As a child of the 90s, I’m VERY familiar with the term “girl power,” my understanding of it to be a phrase coined by the Spice Girls who pretty much dominated the later 90s. Everywhere you went it was “Girl power! Yay women! Look at my little Gucci dress!” You can’t tell, but I imitated Victoria Beckham when I said that.
But now that we’ve escaped moved past the 90s and are well into a new decade, where do we stand with girl power? What do we think of “girl power” as?
I asked a few of my friends to help me out with answering this question. These are women from completely different backgrounds, ages, education, etc.
What is “girl power” to you?
Brittany - “Girl Power” to me is independence and confidence, but knowing how to use those to your advantage. For example, It’s good to be independent, but not to the point where you’re too stubborn to ask for help when you need it (I know this because I AM stubborn!) I don’t necessarily being physically “powerful” is required (although it can, and that’s probably the first thing that comes to our minds) – I think the best kind of girl power is something that anyone can employ.
Meghan - Girl power for me is all about empowerment. It’s about teaching girls that they are important and that they should not be afraid to do whatever they want to do. It’s about knowing who you are as a woman and being proud of that: whatever that is.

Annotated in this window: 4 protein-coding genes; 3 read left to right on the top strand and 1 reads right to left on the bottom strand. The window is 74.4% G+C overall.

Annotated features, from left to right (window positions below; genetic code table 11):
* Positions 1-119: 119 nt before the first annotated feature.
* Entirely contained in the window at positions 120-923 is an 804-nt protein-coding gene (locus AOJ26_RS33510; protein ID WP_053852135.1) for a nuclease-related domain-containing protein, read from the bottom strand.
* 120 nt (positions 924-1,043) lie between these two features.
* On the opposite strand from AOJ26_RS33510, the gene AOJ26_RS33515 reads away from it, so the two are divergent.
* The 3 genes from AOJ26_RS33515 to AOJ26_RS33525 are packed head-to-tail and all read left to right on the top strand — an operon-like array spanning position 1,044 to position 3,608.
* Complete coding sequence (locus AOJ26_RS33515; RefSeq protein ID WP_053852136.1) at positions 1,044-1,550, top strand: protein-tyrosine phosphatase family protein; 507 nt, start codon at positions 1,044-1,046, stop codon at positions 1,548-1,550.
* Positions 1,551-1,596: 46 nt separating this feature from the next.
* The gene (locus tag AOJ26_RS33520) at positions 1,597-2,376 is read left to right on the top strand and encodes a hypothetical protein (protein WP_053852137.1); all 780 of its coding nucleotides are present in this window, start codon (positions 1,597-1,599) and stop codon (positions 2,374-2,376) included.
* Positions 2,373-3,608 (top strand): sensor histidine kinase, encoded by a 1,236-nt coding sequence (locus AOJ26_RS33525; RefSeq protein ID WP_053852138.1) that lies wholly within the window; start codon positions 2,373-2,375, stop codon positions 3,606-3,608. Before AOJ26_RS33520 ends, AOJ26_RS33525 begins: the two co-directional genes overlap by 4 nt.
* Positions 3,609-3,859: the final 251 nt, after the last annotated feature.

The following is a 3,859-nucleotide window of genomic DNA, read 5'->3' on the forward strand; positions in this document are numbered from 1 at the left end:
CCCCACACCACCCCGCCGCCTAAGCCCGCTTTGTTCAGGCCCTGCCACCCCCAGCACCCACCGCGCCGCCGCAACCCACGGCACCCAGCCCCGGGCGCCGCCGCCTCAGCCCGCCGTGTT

Doing some research on “girl power” and what it exactly is, I found out that it wasn’t REALLY started by the Spice Girls; they just helped bring the phrase to mainstream culture. Girl power actually first came about in the early 90s as part of the “riot girl” movement, all-girl punk bands and groups. In fact, the definition of “girl power” was added to the Oxford English Dictionary in 2001: Power exercised by girls; spec. a self-reliant attitude among girls and young women manifested in ambition, assertiveness, and individualism. Although also used more widely (esp. as a slogan), the term has been particularly and repeatedly associated with popular music; most notably in the early 1990s with the briefly prominent ‘riot girl’ movement in the United States (cf. RIOT GIRL n.); then, in the late 1990s, with the British all-female group The Spice Girls
So what does that mean for us today as women trying to empower future generations of girls?
Over the next several days, I want to look at what Girl Power is, what it means to us and our future generations, and what goes into making women powerful. I want to explore different writers, different issues, different books and different themes that both help and hinder us as women. I want to share some of both mine and your favorite female heroes, trailblazers, characters – the people who helped shape us.
I hope you’ll join me this week in sharing your stories about girl power, join in on the conversations, and help to pass along the girl power torch to younger generations.